From upgrading our equipment to investing in new technologies, we are taking steps every day to protect the safety of our customers and communities. By acting now, we can help better predict when a wildfire may occur, prevent wildfires before they happen and respond quickly if one starts. Over time, these measures will reduce the need for Public Safety Power Shutoffs (PSPS) in high fire risk areas and minimize the number of affected customers.
Our 2020-22 Wildfire Mitigation Plan builds on the progress we’ve made by expanding existing programs and testing new technologies. These efforts complement the state’s enhanced wildfire efforts, which include additional funding for forest management and firefighting resources.
These are a few of the ways we’re working to mitigate wildfire risks and minimize the impacts of PSPS.
In 2019, we completed inspections on all overhead transmission, distribution, and generating equipment located in high fire risk areas. Moving forward, we are annually inspecting the highest risk structures identified by our advance risk model using ground and aerial inspections. For aerial inspections, we’re using drones and helicopters with infrared technology, which picks up heat signatures that indicate damaged equipment.
We’re installing new or improved devices and technologies to reduce the likelihood that our electrical system will be the source of an ignition. These measures are also part of our concerted efforts to minimize the number of impacted customers during a PSPS.
- Covered Conductors: 850+ miles installed, 1,200+ miles by end of 2020
- Fire Resistant Poles: 3,200+ poles installed, 6,600+ poles by end of 2020
- Protective Sectionalizing Devices: 12,000+ fuses and remote-controlled equipment that interrupt electrical current more quickly and boost reliability
Monitoring conditions is one of the many ways we can better predict wildfire risks and follow real-time weather conditions. By expanding the number of weather stations installed, we’ll be better able to take advantage of the benefits they provide. For example, the data we receive from these stations allow for more targeted PSPS events, minimizing the number of people affected.
- Weather Stations: 850+ installed by the end of 2020 with a goal of up to 2,600 by 2024
- Wildfire Cameras: 161 cameras installed thoroughly covering high fire risk areas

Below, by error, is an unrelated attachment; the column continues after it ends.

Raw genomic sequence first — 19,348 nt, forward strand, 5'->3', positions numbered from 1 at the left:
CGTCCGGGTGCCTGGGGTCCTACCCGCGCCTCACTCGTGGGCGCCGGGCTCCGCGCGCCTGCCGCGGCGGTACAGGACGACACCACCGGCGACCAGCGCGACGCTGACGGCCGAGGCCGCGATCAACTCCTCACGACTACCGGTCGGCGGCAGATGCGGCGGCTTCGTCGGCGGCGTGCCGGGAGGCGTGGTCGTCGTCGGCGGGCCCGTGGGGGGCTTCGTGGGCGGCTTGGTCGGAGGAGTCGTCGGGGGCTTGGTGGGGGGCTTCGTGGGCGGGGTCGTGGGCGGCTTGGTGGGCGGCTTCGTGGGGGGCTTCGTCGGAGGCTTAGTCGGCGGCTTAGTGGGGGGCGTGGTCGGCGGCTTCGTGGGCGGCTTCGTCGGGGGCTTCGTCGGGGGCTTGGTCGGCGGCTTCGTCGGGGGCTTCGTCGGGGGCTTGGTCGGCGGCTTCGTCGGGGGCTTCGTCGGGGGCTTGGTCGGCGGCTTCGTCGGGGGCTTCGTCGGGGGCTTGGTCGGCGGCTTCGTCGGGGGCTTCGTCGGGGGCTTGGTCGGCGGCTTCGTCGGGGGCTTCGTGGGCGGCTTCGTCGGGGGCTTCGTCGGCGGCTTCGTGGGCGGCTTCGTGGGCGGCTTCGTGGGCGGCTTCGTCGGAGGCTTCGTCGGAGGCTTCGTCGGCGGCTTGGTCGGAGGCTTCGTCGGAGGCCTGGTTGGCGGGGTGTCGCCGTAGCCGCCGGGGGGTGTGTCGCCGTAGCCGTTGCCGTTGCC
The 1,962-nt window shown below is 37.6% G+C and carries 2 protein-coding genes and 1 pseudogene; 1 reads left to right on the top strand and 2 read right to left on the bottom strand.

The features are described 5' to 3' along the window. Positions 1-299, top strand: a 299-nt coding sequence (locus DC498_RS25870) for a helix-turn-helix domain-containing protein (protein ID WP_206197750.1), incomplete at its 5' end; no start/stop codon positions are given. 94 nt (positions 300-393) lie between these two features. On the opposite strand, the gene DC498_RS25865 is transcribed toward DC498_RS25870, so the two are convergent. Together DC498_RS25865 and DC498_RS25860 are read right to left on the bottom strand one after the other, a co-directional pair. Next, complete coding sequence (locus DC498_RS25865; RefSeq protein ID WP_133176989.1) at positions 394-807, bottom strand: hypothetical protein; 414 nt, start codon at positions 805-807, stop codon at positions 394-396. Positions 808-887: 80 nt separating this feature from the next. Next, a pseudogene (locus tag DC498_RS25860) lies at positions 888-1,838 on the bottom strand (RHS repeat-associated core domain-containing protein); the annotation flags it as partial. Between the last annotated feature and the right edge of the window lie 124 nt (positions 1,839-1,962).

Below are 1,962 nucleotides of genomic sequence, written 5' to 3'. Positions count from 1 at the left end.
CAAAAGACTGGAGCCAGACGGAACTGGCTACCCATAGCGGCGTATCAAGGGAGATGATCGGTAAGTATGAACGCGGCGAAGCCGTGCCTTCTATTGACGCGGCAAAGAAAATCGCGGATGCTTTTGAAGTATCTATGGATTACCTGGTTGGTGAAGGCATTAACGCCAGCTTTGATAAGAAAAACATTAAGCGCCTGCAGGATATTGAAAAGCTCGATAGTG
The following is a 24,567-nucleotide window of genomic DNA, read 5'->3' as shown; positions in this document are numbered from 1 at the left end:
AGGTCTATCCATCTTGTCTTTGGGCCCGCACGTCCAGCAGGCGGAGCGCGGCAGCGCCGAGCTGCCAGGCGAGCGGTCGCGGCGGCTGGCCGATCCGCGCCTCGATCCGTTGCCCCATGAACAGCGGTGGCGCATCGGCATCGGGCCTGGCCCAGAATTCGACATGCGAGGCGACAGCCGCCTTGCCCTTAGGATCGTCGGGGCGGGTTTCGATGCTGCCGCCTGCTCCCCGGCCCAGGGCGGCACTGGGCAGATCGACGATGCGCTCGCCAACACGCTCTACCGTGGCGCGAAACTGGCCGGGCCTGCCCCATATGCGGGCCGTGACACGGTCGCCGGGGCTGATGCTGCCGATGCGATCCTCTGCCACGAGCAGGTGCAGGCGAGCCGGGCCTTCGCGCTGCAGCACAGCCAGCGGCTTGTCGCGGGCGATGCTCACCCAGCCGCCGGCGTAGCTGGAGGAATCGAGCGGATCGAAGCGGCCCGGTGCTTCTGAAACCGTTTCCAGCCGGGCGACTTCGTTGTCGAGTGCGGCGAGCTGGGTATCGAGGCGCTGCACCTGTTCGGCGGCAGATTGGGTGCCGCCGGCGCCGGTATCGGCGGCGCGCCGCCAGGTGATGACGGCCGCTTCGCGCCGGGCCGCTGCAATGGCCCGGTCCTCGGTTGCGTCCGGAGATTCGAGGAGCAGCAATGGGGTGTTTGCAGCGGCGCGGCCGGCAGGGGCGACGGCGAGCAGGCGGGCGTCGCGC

We’re continuing our efforts to inspect, trim, and remove trees to prevent vegetation from coming into contact with electrical equipment and potentially sparking a fire. Tall trees up to 100 to 200 feet from high-voltage power lines are also assessed to determine if they could fall into power lines.
- Inspect 1.1 million trees annually, including more than 500,000 trees in high fire risk areas, and prune nearly 750,000 of these trees
We’re providing backup generation and battery solutions to prepare our customers and communities for potential emergencies and outages. These programs and services will help minimize the impact of PSPS, especially for our most vulnerable communities.
- No-cost backup battery and solar panel for income-qualified customers who rely on medical equipment for life-support purposes and live in a high fire risk area
- Rebates on portable power stations, generators, and battery storage
- Temporary backup generation for essential services such as pharmacies, grocery stores, and gas stations, in rural communities during PSPS
As we continue to make progress with our mitigation efforts, some of our customers in high fire risk areas may still experience PSPS during potentially dangerous weather conditions. During these events, we will temporarily shut off your power to reduce the threat of wildfires.
We offer programs and resources to help you prepare for outages and other emergencies. You may be eligible for rebates or incentives for portable backup battery solutions, home solar installation, or battery storage solutions to generate your own power.